The majority of Americans are Christians, although they may not often explore their teachings on animal welfare. The Christian connection draws on ancient roots of compassionate stewardship of land and animals in Judaism—a message of care for life that also extends into the other “Abrahamic” faith: Islam.

Many iconic Christian leaders—from St. Francis to the founder of United Methodism John Wesley—were famous for advocating animal welfare. ReadTheSpirit magazine has one of Wesley’s sermons on the topic. During his lifetime, some of Wesley’s harshest critics poked fun at his soft heart for animals and joked that they could spot a Methodist farmer’s barnyard by the kinder ways he treated his animals.

“Christians have a great and ancient history in understanding there is a sacred relationship between the farmer and the land, the land and the community and that includes the welfare of animals,” Reasa says. “There are so many scriptures that speak to this relationship.”

Given this deep consensus, Reasa says, “The easy part of my work is getting endorsements from faith leaders for issues the Humane Society is supporting. Sometimes it only takes a call or an email to tell them about an issue we’re working on—and they’ll want to be part of it. The hard part of my job is building community among the individuals we reach. We need to establish ongoing connections around animal stewardship.”

While Reasa’s work is in the U.S., she points out to religious leaders that efforts on behalf of animals and the environment can build relationships in the burgeoning Southern Hemisphere, where Catholics, Protestants and Muslims all have been experiencing growth. Uniting North and South is a message championed this year by Pope Francis.



Click on this photo of the seminary farm to visit the United Methodist website where Reasa published her article. (Photo by Reasa Currier.)

As she travels, Reasa writes and speaks about signs of hope she sees nationwide.

“The news about climate change and the challenges of creation care can quickly turn to conversation about hurricanes and poverty and tragedies—and that can lead to a kind of helplessness,” she says. “The problems can seem to be of such magnitude that it’s just hopeless to try to make a difference as an individual.”

HSUS is well aware of that danger. That’s why the organization promotes lots of individual initiatives like The Humane Backyard, which people can work on wherever they live. Here’s how HSUS describes the idea:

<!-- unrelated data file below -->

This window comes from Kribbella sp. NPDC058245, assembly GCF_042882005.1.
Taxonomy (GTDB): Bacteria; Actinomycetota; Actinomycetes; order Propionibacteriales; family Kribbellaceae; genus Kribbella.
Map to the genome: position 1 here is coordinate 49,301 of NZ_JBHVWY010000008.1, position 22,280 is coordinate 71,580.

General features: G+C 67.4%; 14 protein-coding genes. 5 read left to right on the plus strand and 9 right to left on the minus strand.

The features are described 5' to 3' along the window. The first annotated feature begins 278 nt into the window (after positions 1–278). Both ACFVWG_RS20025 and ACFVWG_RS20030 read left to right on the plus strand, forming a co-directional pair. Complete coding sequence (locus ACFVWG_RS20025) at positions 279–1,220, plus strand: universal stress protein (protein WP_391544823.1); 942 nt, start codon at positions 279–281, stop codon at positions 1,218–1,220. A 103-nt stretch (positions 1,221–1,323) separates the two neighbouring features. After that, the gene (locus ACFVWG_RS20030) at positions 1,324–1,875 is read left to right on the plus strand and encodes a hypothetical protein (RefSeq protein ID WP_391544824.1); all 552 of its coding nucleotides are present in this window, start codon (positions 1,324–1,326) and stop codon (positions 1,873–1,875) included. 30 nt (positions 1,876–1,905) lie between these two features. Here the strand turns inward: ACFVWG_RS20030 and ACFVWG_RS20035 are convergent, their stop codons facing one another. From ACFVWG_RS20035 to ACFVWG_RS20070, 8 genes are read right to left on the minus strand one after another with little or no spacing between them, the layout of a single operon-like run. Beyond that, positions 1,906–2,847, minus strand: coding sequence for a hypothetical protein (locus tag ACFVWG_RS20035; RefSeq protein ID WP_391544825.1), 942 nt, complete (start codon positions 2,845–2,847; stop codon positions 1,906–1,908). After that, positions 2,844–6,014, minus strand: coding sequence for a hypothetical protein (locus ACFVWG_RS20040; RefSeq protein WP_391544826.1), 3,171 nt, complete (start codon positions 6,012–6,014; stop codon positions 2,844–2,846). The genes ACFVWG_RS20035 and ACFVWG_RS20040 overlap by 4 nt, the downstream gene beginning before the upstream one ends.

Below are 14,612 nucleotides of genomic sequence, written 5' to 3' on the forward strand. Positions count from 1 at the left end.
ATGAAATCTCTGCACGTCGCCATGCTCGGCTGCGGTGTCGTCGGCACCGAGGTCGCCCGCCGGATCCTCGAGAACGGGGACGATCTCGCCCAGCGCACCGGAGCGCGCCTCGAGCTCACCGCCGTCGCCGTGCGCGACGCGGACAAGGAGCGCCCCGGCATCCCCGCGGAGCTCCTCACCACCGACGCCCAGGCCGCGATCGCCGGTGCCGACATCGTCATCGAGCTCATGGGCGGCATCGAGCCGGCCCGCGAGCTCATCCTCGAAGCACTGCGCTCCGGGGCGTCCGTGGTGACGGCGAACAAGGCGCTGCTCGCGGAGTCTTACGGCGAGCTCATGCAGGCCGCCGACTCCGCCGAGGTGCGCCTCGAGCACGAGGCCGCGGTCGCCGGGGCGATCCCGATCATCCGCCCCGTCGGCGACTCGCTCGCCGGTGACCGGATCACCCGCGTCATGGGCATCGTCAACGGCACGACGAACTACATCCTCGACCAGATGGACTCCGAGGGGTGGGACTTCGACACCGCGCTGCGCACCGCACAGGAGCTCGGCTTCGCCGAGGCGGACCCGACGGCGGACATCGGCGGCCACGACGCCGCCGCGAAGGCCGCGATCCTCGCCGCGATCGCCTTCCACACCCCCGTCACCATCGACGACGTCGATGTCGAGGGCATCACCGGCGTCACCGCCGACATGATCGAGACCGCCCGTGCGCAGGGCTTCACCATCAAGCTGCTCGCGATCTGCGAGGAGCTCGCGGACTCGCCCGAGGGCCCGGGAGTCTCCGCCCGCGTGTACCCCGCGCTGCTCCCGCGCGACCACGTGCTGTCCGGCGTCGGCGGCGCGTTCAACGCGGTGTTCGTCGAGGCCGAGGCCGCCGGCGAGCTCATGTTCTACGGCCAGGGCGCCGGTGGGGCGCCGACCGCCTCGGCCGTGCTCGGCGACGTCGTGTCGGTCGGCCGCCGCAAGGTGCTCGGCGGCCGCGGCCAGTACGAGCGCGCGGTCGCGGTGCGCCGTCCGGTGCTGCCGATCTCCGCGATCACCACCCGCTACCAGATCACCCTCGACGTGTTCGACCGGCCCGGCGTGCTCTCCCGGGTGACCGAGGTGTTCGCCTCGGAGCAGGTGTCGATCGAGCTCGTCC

In addition to providing food, water, and cover, a Humane Backyard gives wildlife a safe haven from harmful pesticides and chemicals, free-roaming pets, inhumane practices (such as wildlife trapping), and other dangers in our human-dominated world. Whether you have an apartment balcony, suburban yard, corporate property, place of worship, or community park, you can turn it into a habitat for wildlife, people, and pets.

For her part, Reasa lifts up small but significant examples she spots, while on the road. Recently, she published a column about a seminary that has established a community garden that is changing the way people think about the food they eat.

“I was impressed with their garden,” Reasa says. “They aren’t sinking into helplessness. They are doing something—planting a garden, harvesting vegetables and making a commitment that all their food is sourced in a sustainable and humane manner. They get their meat and dairy from local farms that have high animal-welfare standards. And the vegetables they grow are letting them cut back on the amount of food they’re buying that has to be transported thousands of miles.”

Want to get involved?

Learn about the Faith Outreach division of HSUS.

th Cover Dr Seuss What Pet Should I GetThis week, ReadTheSpirit is publishing several columns packed with ideas you can use with friends. If you found this story about Reasa Currier interesting, then you’ll also want to read our story about the importance of Pope Francis’s campaign on creation care—and you’re sure to enjoy the OurValues series exploring the historic release of a new Dr. Seuss book: What Pet Should I Get?